The Star Fox franchise has been on a bit of a bumpy road for the last couple decades. The first two games in the series, Star Fox and Star Fox 64, are generally considered classics, however all the rest of the games aren’t looked upon as fondly. I’m a bit of an outsider to those opinions though, as there hasn’t been a single Star Fox game that I didn’t enjoy at least a little bit. That being said, even I will admit that none of the games quite captured the magic of Star Fox 64, a game that despite being only a couple hours long, dominated a large chunk of my childhood. Enter Star Fox Zero.
Star Fox Zero is a throwback to the first two games in every way possible. Gone is the Legend of Zelda style adventure of Star Fox Adventures, the on-foot third-person shooter missions of Star Fox Assault, and the turn-based strategy of Star Fox Command. Instead, you get on-rails missions and occasional “all-range mode” missions. So, basically Star Fox 64 2. And it’s fantastic.
A lot was said about the quality of the visuals before the game came out, but personally, I think they look great. I’m not going to tell you that people are wrong when they say that the models are fairly low-poly or that everything looks a little too boxy, but I am going to say that I don’t think it’s a problem. Instead, I think it adds to the overall experience. The game looks like how you remember Star Fox 64 looking. Obviously, if you put a screenshot of each game next to each other, you can tell which game is which very easily. But almost twenty years ago, Star Fox 64 looked mind-blowing, and Star Fox Zero looks like how my eleven-year old mind perceived the game. It’s detailed, retro, and very nostalgic all at the same time.
Even though it’s trying very hard to recapture that old Star Fox feeling, that’s not to say that there isn’t anything new. The two major additions are motion controls and transformations for your vehicles. There’s a good chance that you’ve already heard some things about the motion controls. If I had written this review after only having played for a couple hours, I probably would have agreed with all the negative comments. However, I found that once I got used to the controls, they actually work as intended and allow you to be more precise than in previous games. There definitely is a learning curve, especially since the game requires you to look back and forth from the TV and the gamepad, but once you get it, it’s very satisfying. Certain enemies can only be defeated by hitting specific points, and by moving the camera with the motion controls while continuing to move in a different direction adds some much needed complexity to the combat.
The transformations are pretty cool too. The main one you’ll use during the game is the Walker, which is a new form of the classic Arwing. As the name implies, the Walker walks. this lets you enter small, indoor areas that a space ship simply couldn’t get through. The Landmaster tank also gets a transformation, called the Gravmaster, that’s basically a hovercraft. I found it to be a lot less useful than the Walker, but there are some specific moments where you need to use it, like during a boss fight or to finish a level with an alternate path.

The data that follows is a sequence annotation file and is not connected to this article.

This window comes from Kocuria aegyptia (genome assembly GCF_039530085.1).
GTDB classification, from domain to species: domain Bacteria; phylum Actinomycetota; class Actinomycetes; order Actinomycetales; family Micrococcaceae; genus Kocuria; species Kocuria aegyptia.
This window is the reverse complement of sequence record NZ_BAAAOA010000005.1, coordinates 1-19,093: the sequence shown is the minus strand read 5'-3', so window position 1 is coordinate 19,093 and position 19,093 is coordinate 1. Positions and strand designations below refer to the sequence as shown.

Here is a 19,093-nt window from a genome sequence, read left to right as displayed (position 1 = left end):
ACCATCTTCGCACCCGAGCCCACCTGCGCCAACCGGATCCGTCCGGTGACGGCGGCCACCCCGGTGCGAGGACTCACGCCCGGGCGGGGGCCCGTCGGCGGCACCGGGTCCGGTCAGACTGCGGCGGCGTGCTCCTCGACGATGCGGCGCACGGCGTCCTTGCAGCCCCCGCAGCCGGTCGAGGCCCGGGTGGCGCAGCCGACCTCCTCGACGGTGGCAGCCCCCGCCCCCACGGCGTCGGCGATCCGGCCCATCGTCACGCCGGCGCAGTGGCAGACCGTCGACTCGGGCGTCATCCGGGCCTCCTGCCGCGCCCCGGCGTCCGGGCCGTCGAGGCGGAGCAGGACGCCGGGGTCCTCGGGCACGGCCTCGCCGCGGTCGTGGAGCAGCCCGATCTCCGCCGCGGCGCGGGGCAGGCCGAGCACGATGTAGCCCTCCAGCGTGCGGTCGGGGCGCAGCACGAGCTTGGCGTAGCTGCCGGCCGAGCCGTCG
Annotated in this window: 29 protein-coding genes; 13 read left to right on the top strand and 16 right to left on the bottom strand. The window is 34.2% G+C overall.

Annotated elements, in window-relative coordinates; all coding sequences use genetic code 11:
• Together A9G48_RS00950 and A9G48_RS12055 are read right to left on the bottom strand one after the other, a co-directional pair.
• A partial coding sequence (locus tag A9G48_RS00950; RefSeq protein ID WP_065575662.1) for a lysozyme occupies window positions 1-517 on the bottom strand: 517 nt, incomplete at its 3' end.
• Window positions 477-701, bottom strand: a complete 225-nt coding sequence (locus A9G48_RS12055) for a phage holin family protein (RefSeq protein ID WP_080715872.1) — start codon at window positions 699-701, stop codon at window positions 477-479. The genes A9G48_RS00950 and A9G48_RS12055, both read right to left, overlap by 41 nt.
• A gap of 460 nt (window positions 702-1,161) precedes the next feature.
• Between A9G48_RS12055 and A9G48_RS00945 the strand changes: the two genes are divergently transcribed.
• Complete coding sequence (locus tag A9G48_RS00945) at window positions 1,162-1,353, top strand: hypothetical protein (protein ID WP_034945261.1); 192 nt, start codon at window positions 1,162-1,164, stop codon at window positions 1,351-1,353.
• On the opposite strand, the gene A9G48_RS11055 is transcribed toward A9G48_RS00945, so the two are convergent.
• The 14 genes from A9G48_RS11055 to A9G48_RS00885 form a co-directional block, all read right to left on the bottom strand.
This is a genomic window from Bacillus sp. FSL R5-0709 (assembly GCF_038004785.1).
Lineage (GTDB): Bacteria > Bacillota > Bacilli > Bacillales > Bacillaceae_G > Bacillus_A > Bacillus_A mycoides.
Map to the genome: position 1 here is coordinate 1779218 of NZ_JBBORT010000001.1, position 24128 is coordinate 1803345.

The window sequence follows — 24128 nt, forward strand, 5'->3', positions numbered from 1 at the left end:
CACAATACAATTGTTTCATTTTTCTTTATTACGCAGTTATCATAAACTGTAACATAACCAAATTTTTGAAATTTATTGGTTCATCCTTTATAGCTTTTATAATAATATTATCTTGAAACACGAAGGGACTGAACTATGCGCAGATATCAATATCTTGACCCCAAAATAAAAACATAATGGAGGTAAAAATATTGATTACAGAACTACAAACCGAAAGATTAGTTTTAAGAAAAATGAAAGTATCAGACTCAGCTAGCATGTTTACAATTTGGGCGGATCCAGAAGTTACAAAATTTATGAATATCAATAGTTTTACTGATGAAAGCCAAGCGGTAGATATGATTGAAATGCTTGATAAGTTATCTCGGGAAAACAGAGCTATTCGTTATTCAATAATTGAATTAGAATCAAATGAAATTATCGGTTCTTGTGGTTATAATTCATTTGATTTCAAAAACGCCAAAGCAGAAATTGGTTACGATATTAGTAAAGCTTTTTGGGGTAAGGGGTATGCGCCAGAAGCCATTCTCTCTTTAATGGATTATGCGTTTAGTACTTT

Speaking of alternate paths, it’s probably time to talk about something I’m not so crazy about. Alternate paths have always been a thing in Star Fox games, but they’re handled quite a bit differently in this game. In Star Fox 64, if you know what you’re doing, you can get any of the hidden paths in one run through the game, but that isn’t true in Zero. For example, in the very first level of the game, there’s a very obvious button you have to press in order to get a different route. Problem is, you haven’t unlocked the Walker yet, so there’s no way to push the button. In a really weird design choice, you keep everything you unlocked in later levels when you choose to replay them. This forces you to go down one path the first time you play and come back to get the obvious other path. Also, unlike the past games, you can choose to replay any level that you’ve unlocked at any point instead of committing to a path. It really lowers the stakes, and it’s kind of a bummer.
There’s another big problem with the game, and I already talked about it a few weeks ago. The game is about the same size as Star Fox 64 and is a full priced product. Part of me wants to tell you that that doesn’t matter. It’s a really fun game and I think you should play it and that’s all that matters. But, it’s 2016, and the way people play games is different than they did in 1997. People don’t play the same small game over and over to get a better score anymore. Instead, kids are spending fifteen bucks on Stardew Valley or Minecraft and getting almost limitless amounts of gameplay. With that in mind, sixty dollars just seems a little ridiculous.
However, when I said that I think you should play this game, I meant it. It’s the most fun I’ve had with a pure action game in years. I’ve made a conscious decision to not include scores in my reviews, and writing this made me glad that I did. This game deserves your attention, but it’s one that I can’t easily recommend that you spend so much money on. So, if there’s a a game rental store near you, maybe give the game a try before you buy. I had a blast playing it and think you will too.
But seriously, why is it called Star Fox Zero? It’s not a prequel, it’s a reboot. Why would you call a reboot “zero”?